Loading ...
Sorry, an error occurred while loading the content.

Ph

Expand Messages
  • yldog@hotmail.com
    Hello everybody I have just started acidifying my wort and I am having a few problems that I would love some help with I am acidifying with HCl to an Ph of 5
    Message 1 of 7 , Feb 16, 2001
    • 0 Attachment
      Hello everybody
      I have just started acidifying my wort and I am having a few problems
      that I would love some help with
      I am acidifying with HCl to an Ph of 5 but after a day or 2 this goes
      back to 7. Has anybody had any experience with this sort of thing if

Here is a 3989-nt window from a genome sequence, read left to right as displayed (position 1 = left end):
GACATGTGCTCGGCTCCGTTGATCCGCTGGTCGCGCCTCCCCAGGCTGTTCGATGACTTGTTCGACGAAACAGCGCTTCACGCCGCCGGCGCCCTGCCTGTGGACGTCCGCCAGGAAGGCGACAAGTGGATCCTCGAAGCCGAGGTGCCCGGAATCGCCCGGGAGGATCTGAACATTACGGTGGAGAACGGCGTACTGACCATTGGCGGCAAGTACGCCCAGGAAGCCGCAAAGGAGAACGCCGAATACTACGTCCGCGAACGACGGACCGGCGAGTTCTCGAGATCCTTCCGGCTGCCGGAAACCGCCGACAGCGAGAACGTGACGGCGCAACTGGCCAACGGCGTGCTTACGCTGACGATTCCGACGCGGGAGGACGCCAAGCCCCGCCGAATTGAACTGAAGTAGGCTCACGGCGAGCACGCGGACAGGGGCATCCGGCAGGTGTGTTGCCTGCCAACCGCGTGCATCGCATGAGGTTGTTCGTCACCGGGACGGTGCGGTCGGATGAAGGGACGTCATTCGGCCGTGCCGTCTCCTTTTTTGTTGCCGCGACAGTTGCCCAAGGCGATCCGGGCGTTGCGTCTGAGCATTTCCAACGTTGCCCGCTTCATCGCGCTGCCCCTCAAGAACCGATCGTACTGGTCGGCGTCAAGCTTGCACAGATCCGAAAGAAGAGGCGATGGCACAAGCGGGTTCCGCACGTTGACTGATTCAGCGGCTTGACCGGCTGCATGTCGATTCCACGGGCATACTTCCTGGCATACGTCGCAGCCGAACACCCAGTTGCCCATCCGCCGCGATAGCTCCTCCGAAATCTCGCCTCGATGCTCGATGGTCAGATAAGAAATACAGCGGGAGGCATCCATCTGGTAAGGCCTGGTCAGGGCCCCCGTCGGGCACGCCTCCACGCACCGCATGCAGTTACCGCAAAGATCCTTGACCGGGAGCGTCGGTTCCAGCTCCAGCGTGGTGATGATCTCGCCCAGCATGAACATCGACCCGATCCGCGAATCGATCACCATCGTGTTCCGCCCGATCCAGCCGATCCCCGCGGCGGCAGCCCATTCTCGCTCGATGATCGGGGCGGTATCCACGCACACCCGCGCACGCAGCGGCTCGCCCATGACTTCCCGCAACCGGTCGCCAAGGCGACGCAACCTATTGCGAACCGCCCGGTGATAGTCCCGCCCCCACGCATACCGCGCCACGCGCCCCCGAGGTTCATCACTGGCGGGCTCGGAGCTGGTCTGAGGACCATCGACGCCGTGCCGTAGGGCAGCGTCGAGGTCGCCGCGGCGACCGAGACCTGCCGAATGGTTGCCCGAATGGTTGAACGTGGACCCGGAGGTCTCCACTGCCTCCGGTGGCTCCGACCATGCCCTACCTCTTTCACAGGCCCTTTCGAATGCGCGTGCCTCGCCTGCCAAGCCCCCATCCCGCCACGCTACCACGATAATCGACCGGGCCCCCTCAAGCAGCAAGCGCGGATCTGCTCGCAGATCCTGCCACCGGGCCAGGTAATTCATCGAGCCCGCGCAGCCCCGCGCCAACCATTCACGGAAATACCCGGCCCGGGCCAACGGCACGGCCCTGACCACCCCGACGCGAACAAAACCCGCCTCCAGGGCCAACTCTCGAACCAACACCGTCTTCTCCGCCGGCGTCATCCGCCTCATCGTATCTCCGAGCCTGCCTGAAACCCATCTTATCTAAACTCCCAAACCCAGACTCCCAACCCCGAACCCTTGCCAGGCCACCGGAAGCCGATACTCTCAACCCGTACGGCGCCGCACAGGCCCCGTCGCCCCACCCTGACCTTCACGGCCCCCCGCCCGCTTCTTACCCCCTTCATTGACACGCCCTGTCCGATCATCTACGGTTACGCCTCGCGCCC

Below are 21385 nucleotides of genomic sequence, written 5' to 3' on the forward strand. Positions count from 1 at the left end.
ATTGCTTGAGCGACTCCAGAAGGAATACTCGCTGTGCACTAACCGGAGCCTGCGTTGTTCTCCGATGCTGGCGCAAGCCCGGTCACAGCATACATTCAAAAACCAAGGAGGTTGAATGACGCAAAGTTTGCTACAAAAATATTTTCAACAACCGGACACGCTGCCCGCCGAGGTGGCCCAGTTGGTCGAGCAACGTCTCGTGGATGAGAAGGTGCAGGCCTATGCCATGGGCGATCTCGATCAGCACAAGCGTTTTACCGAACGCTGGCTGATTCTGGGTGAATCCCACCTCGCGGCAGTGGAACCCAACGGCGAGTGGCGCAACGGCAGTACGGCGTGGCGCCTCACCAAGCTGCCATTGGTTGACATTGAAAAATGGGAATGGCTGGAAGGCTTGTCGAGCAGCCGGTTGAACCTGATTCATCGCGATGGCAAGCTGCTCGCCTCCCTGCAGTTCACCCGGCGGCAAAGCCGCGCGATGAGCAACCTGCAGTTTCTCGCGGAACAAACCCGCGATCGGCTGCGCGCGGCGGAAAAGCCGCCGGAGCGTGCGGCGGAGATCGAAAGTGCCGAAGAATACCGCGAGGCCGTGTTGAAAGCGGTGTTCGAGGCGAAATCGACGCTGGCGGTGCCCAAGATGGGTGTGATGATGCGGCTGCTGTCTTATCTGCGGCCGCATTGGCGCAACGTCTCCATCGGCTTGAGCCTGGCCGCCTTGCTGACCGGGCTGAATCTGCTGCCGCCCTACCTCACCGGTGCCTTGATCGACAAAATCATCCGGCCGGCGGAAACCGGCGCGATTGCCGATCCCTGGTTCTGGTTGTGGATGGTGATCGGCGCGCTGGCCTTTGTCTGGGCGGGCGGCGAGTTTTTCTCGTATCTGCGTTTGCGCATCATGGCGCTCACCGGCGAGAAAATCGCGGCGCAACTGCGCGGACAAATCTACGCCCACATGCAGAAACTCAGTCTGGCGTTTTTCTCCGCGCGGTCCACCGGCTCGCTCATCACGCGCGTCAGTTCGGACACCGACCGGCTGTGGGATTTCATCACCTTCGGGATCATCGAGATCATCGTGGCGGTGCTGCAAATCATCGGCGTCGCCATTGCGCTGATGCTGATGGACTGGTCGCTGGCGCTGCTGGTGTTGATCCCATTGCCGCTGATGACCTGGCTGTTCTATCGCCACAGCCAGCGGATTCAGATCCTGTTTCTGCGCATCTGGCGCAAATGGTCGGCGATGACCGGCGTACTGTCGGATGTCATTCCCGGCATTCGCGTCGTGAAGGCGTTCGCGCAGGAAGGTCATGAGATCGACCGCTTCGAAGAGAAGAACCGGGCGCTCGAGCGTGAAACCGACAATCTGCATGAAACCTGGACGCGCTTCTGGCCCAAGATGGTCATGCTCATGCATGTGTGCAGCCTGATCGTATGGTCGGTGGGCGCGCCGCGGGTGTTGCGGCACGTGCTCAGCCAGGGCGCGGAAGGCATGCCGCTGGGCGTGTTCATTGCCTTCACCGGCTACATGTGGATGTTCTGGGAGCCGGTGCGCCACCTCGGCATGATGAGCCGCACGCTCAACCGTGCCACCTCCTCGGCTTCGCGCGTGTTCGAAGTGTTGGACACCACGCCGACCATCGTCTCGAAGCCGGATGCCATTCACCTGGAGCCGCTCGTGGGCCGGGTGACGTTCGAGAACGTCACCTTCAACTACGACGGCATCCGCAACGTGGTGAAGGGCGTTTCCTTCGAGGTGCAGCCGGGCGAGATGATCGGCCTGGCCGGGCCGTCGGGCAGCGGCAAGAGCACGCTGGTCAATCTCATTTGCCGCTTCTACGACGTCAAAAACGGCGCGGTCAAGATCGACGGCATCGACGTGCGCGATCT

so how did you rectify the problem.
      Thanks for any help anyone can offer
      From Scott
    • Ted Palmer
      There isn t enough info here to make a guess. what are you fermenting in? what is the ingredient list for the wort? have you mixed the wort when you take a
      Message 2 of 7 , Feb 16, 2001
      • 0 Attachment
        There isn't enough info here to make a guess. what are you fermenting in? what is the ingredient list for the wort? have you mixed the wort when you take a sample? what is your spoon made of? is the yeast fermenting well? what kind of yeast? tell us more about the acid, pH method etc.
        What you describe just doesn't happen in the real world.
        _____________
        Ted Palmer
        tpalmer@...
         
        ----- Original Message -----
        From: yldog@...
        Sent: Friday, February 16, 2001 2:06 AM
        Subject: [Distillers] Ph